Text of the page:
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Domestic Violence - Prosecution And Sentencing Policies

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Prosecutors routinely fail to initiate cases and follow through with prosecution. Victim noncooperation is often cited as the major reason for dismissing a domestic violence case. Thus, once police began to arrest alleged batterers, advocates began to focus reform efforts on prosecution practices. As a result, prosecutors are undertaking new initiatives. Many have established specialized domestic violence units. A few units specialize in same-sex battering, while others target teenagers in dating relationships, where experimentation with violence often begins. Vertical prosecution, in which one prosecutor is assigned to handle the case from arraignment to completion, thus providing the victim with ongoing support, is becoming common. Increasingly, jurisdictions are employing social workers to counsel victims and their families. Some courts expedite, or rocket docket, domestic violence cases. Others divert first-time offenders into batterer treatment prior to trial.

Most controversial, many jurisdictions are implementing no-drop policies. Under such policies, prosecutors cannot routinely dismiss charges at the victim's request, but are required to pursue a case if enough evidence exists to substantiate the charge. Moreover, the prosecutor usually signs the charge, relieving the victim of responsibility. At least four states have adopted legislation encouraging the use of no-drop policies, and VAWA has authorized grants to local law enforcement agencies that adopt aggressive prosecution policies.

Pro-prosecution policies are often characterized as either hard or soft no-drop policies. Under hard policies, cases proceed regardless of the victim's wishes when there is enough evidence to go forward. This can include subpoenaing the victim to testify and requesting that the judge issue an order of contempt if the victim refuses to cooperate. Most states recognize an exemption to marital privilege laws in cases in which one spouse is charged with a crime against the other and, thus, the vast majority of victims can be compelled to testify as a witness for the state and incarcerated for refusing to do so. Some jurisdictions go forward without the victim's testimony, just as if it were a homicide case, by introducing other evidence, such as 911 tapes, photographs, medical records, and testimonies of police officers and expert witnesses.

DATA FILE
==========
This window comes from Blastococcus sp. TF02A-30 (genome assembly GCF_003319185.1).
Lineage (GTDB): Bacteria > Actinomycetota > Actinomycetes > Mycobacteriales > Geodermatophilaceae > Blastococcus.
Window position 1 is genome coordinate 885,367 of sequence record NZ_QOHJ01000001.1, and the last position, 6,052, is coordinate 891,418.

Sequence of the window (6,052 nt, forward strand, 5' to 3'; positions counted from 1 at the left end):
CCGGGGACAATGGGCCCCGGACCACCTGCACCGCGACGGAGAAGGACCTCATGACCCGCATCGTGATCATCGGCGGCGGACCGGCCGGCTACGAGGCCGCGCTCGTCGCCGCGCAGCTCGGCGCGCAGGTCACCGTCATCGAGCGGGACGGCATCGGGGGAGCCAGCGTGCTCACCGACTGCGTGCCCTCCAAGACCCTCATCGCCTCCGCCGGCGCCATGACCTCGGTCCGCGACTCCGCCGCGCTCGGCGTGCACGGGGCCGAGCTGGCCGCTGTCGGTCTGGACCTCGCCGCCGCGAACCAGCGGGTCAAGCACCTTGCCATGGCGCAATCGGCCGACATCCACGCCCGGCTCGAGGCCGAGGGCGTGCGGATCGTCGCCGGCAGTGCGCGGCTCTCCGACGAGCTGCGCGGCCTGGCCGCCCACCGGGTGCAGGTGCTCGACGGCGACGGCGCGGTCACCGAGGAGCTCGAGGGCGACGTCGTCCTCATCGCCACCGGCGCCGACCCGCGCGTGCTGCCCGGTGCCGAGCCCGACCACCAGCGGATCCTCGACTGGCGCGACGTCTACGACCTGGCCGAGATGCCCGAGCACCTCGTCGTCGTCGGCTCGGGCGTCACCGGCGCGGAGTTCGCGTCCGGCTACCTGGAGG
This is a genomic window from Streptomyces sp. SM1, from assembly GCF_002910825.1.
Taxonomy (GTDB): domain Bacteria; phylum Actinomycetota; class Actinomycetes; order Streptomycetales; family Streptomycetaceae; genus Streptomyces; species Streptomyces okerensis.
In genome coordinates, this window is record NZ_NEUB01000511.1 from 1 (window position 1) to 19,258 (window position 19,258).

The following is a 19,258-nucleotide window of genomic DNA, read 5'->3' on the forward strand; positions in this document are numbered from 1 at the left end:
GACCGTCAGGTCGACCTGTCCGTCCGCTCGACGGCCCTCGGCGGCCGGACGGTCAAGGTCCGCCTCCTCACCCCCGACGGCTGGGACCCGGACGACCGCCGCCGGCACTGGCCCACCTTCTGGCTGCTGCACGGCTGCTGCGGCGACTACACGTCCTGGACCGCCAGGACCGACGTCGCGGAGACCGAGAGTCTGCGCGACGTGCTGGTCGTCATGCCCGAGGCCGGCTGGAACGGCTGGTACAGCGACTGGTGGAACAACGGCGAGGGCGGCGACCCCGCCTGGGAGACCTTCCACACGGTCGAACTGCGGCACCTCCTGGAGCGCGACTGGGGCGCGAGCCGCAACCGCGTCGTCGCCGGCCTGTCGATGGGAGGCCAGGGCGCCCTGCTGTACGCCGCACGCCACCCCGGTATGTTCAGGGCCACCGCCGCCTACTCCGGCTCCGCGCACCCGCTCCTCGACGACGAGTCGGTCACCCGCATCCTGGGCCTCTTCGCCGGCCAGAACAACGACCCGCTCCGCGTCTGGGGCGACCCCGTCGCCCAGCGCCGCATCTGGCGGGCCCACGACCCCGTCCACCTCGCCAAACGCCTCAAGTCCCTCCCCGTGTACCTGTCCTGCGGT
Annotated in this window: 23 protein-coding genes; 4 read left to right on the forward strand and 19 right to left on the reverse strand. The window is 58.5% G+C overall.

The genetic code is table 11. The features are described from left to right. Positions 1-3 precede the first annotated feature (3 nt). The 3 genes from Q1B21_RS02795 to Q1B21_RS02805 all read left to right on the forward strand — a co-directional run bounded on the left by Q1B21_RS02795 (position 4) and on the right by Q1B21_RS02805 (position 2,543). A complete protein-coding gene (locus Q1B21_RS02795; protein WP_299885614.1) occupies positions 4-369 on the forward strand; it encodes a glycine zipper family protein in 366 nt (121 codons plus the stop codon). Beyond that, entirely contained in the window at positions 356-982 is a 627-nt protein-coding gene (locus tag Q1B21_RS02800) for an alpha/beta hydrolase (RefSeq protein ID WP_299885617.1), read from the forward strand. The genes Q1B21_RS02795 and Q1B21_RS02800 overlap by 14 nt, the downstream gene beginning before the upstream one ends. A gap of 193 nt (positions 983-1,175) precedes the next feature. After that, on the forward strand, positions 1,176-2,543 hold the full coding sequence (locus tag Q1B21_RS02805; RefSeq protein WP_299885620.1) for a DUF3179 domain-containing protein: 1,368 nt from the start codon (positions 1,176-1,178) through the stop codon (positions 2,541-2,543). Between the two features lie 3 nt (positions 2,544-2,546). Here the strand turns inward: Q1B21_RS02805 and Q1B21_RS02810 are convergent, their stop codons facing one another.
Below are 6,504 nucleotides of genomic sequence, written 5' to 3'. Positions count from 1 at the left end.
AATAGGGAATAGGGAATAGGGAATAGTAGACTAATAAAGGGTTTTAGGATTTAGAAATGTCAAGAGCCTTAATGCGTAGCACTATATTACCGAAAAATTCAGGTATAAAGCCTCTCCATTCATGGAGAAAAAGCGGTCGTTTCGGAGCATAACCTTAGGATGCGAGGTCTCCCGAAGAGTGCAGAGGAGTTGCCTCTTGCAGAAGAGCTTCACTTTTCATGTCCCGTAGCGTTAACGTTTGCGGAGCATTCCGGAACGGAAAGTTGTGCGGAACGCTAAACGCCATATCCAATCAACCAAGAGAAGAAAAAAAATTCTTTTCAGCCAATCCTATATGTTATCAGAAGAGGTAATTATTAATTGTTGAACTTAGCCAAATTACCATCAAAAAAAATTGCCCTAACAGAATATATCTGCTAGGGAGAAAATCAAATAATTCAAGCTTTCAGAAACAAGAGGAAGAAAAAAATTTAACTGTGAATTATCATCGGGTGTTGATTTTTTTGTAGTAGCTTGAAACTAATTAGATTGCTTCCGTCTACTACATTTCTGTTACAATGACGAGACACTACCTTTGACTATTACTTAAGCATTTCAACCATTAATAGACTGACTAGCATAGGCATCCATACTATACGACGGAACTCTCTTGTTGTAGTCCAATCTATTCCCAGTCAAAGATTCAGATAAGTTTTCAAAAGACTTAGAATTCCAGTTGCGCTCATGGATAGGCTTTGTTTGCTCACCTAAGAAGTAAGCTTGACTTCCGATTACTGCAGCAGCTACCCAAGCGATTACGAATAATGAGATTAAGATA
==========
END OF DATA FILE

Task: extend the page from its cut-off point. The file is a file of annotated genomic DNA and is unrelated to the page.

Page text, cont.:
Under soft policies, victims are provided with support services and encouraged to proceed, but are never mandated to participate. The state will not proceed if the victim insists that the case be dropped.

Those supportive of aggressive prosecution argue that no-drop policies take the burden off the victim by removing her as the "plaintiff." They contend that the batterer has less incentive to try to harm or intimidate his victim once he realizes that she no longer controls the process. Furthermore, aggressive prosecution sends a strong message that domestic violence is a crime against the state as well as the individual. However, many advocates for battered women argue that the use of hard policies has the unintended effect of punishing or revictimizing the victim for the actions of the abuser. It also fails to take into account the effect that prosecution will have on family income or children. The state should neither force the victim into a process over which she has no control, nor undermine her autonomy or decision-making.

Do aggressive prosecution policies work? It is difficult to measure the difference between policies as written and policies as practiced. While early data indicate that aggressive policies can reduce domestic homicides, lower recidivism rates, and change attitudes within the criminal justice system, more research is needed to verify these findings (Hanna, 1996).

Despite these reforms, most domestic violence cases still end in arrest. Of those cases that are prosecuted, many are charged or plead down to misdemeanors even though the conduct constituted a felony. When prosecutors do go forward, the final disposition is most often a period of probation. A growing number of defendants must also complete a batterer's treatment program as a condition of probation. Only a small percentage of domestic violence offenders are sentenced to incarceration (Hanna, 1998).

How do domestic violence cases compare to nondomestic violence cases? As of 1999, no empirical evidence supported the assertion that the criminal justice system treats domestic violence offenses less seriously than other violent crimes. One study in the mid-1980s found that offenders closely related by blood or sexual ties to their victims were usually given probation or had their cases dismissed, but so too were offenders unrelated to their victims (Ferraro and Boychuck). According to a 1998 study of all inmates incarcerated in state prisons, the median sentence for assault was four years longer if the victim was the offender's spouse rather than a stranger (Greenfeld). Given the changes in arrest and prosecution policies, as well as increased public pressure on law enforcement to treat domestic violence as a serious crime, it is likely that domestic cases are being treated more seriously than nondomestic cases.

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